Cheeka is a pug who appeared in the "You & I" advertising campaign of Hutchison Essar's cellular service in India, along with the child actor Jayaram. The dog follows the boy in unlikely locations, prompting the tagline, "Wherever you go, our network follows." The duo first appeared on TV, billboards, newspapers and bus shelters in 2003 and became instant celebrities all over India. The campaign was created by Mahesh V. and Rajeev Rao, Senior Creative Directors at Ogilvy & Mather, Mumbai. The commercials were directed by Prakash Varma. The dog hails from the United Kingdom and is owned by Vishal and Lisa Bandekar of Goa.
Birth of the ideaEdit
In the year 2003 in India, several telecommunications companies were competing for a share of the rapidly growing mobile phone market. Hutch wanted to convey the message that its service was robust enough to provide coverage in every part of its coverage areas. It hired Ogilvy & Mather, Mumbai to create an advertisement campaign focusing on this theme. Mahesh V. and Rajeev Rao, Senior Creative Directors at the agency, spent a whole night developing the idea. "We did not want to talk about technology, and we consciously avoided showing people talking on the mobile", says Mahesh. Their first idea was a little sister following her brother. "On second thoughts, we concluded that a dog would be much less mushy", adds Mahesh. That's when they hit upon the theme, "Wherever you go, our network follows", and the idea for the campaign: a dog that follows a boy in the most unlikely places – school, bath, barber shop, etc. "Man's best friend was the simplest analogy that could represent unconditional support", says Renuka Jaypal, National Business Director of O&M.
The television ad was the first to be shot, a 60-second sequence in lush green Goa. The role of the boy was played by Jayaram, an eight-year-old who had already starred in four other ads. Cheeka was suggested for the role by an assistant at Nirvana Films, the makers of the ad. The campaign became a hit, and was soon followed by a print version for newspapers. Cheeka earned ₹150,000 for the campaign, and appeared in Hutch ads, till the merger with Vodafone India, representing the network. She featured with her pink nose, when Hutch changed its signature color from orange to pink.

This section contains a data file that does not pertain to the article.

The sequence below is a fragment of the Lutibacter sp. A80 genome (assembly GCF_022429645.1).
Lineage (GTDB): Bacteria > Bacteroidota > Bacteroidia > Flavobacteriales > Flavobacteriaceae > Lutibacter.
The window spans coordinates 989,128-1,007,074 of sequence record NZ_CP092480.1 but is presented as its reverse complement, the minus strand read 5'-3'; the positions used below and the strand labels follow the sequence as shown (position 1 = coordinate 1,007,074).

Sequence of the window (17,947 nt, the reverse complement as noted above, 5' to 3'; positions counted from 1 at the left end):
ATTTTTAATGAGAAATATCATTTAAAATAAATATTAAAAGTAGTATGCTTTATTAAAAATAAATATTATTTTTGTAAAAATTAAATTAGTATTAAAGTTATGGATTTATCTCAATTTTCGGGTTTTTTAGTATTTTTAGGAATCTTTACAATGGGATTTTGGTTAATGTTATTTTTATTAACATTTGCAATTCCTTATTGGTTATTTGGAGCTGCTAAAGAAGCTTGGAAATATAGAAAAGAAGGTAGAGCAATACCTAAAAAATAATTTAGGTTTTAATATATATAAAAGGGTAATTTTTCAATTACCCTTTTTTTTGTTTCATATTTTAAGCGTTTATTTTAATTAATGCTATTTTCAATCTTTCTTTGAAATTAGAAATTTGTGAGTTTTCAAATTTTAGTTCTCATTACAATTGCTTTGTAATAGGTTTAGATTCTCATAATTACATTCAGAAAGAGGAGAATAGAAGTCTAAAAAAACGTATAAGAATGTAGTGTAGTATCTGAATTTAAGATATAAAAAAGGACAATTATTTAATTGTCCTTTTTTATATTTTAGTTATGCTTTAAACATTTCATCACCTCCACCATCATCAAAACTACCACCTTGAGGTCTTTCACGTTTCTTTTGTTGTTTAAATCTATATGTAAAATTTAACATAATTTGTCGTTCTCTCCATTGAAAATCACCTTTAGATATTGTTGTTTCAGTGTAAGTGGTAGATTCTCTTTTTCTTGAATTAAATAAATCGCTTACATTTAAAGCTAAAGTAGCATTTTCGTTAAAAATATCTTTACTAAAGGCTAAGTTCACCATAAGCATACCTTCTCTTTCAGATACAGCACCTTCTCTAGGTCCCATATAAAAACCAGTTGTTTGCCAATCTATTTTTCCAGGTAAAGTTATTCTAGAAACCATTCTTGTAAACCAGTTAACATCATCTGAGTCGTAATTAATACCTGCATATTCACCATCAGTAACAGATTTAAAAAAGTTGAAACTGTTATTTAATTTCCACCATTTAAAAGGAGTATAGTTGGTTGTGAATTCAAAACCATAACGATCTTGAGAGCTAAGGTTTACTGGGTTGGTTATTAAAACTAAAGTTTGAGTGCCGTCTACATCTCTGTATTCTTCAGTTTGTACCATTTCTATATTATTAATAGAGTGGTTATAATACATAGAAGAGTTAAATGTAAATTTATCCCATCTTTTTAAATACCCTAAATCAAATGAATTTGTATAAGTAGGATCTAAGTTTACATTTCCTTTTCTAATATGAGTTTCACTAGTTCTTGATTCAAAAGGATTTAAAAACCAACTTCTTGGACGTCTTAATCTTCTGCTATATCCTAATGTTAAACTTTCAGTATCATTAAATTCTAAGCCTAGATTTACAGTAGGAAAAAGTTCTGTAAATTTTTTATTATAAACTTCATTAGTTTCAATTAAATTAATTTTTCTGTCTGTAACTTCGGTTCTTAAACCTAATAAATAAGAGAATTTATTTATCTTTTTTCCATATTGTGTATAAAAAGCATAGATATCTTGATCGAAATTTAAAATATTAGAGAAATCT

The campaign was well received all over India. "To me the magic of this campaign is its simplicity", says Piyush Pandey, National Creative Director of O&M. "It impacts your emotional retina in such a way that you enjoy it while it is happening", adds advertising legend Alyque Padamsee. "There was something about Cheeka that was very enduring and also there was an instant rapport with the kid", says Jaypal. Padamsee adds, "You rarely see pugs in ads because they are ugly. This goes against the grain and that's why it clicks." The campaign was ranked the Top Print Ad of 2003 and among the Top 10 TV Campaigns of 2003 in India by Business Today.
The ad is similar to the approach used by Fido Solutions, a major mobile service provider in Canada. It is also similar to the concept of network technicians following the customer in recent Verizon Wireless ads in the US.
Impact on popular cultureEdit
The ad campaign was followed by a rise in the popularity of pugs in India, and the sale of pugs more than doubled within months, with prices shooting up from about ₹10,000 to ₹20,000-60,000. A few other ads also appeared in the following months, inspired by the idea of a dog following a boy. In addition, Cheeka was the wallpaper most often downloaded by Hutch customers onto their phone screens in 2005.
- Mitra, Moinak. Top Dog! Archived 29 September 2007 at the Wayback Machine Business Today, 7 December 2003, retrieved 24 November 2006.
- IIPM Editorial
- Dobhal, Shailesh. HUTCH: You & I in this beautiful world Archived 16 June 2007 at the Wayback Machine, Business Today, 23 May 2004, retrieved 24 November 2006.
- Thomas, Prince Matthews. You and I... The Week, 18 July 2004, retrieved 24 November 2006.
- Jaypal, Renuka. Going Digital in India Archived 15 October 2006 at the Wayback Machine, Viewpoint, May 2006, retrieved 24 November 2006.